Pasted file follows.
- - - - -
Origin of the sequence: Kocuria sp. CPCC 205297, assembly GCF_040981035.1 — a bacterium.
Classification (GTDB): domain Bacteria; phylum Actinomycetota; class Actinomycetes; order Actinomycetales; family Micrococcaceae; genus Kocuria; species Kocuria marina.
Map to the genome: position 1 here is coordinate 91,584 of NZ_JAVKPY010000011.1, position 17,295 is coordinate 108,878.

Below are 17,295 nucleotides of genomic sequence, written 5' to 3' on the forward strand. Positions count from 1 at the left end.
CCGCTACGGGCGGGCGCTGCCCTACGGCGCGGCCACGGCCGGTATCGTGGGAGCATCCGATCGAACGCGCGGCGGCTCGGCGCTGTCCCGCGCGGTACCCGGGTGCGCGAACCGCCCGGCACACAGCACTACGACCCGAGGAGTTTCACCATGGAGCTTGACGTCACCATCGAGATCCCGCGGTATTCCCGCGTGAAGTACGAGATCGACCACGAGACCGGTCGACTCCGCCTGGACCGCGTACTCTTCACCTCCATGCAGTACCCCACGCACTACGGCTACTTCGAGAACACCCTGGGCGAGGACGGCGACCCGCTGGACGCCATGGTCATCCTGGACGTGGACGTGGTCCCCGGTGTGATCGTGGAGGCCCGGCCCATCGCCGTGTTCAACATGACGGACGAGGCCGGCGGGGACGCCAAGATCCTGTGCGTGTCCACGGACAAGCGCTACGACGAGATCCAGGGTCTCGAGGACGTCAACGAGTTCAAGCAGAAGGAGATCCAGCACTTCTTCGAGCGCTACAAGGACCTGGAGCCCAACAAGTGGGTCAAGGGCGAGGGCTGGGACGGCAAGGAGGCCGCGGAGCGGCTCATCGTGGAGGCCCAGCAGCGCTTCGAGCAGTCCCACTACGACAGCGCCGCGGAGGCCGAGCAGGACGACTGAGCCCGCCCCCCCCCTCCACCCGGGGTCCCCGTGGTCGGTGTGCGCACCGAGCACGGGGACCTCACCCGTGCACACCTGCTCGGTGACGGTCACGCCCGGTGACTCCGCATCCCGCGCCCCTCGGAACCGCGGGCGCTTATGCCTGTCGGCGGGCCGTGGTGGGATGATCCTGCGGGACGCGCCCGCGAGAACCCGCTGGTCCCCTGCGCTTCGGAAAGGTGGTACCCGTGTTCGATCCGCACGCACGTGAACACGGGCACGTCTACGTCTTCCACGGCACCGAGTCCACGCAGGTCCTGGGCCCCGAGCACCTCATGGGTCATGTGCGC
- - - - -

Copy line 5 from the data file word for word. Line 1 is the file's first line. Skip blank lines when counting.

CCGCTACGGGCGGGCGCTGCCCTACGGCGCGGCCACGGCCGGTATCGTGGGAGCATCCGATCGAACGCGCGGCGGCTCGGCGCTGTCCCGCGCGGTACCCGGGTGCGCGAACCGCCCGGCACACAGCACTACGACCCGAGGAGTTTCACCATGGAGCTTGACGTCACCATCGAGATCCCGCGGTATTCCCGCGTGAAGTACGAGATCGACCACGAGACCGGTCGACTCCGCCTGGACCGCGTACTCTTCACCTCCATGCAGTACCCCACGCACTACGGCTACTTCGAGAACACCCTGGGCGAGGACGGCGACCCGCTGGACGCCATGGTCATCCTGGACGTGGACGTGGTCCCCGGTGTGATCGTGGAGGCCCGGCCCATCGCCGTGTTCAACATGACGGACGAGGCCGGCGGGGACGCCAAGATCCTGTGCGTGTCCACGGACAAGCGCTACGACGAGATCCAGGGTCTCGAGGACGTCAACGAGTTCAAGCAGAAGGAGATCCAGCACTTCTTCGAGCGCTACAAGGACCTGGAGCCCAACAAGTGGGTCAAGGGCGAGGGCTGGGACGGCAAGGAGGCCGCGGAGCGGCTCATCGTGGAGGCCCAGCAGCGCTTCGAGCAGTCCCACTACGACAGCGCCGCGGAGGCCGAGCAGGACGACTGAGCCCGCCCCCCCCCTCCACCCGGGGTCCCCGTGGTCGGTGTGCGCACCGAGCACGGGGACCTCACCCGTGCACACCTGCTCGGTGACGGTCACGCCCGGTGACTCCGCATCCCGCGCCCCTCGGAACCGCGGGCGCTTATGCCTGTCGGCGGGCCGTGGTGGGATGATCCTGCGGGACGCGCCCGCGAGAACCCGCTGGTCCCCTGCGCTTCGGAAAGGTGGTACCCGTGTTCGATCCGCACGCACGTGAACACGGGCACGTCTACGTCTTCCACGGCACCGAGTCCACGCAGGTCCTGGGCCCCGAGCACCTCATGGGTCATGTGCGC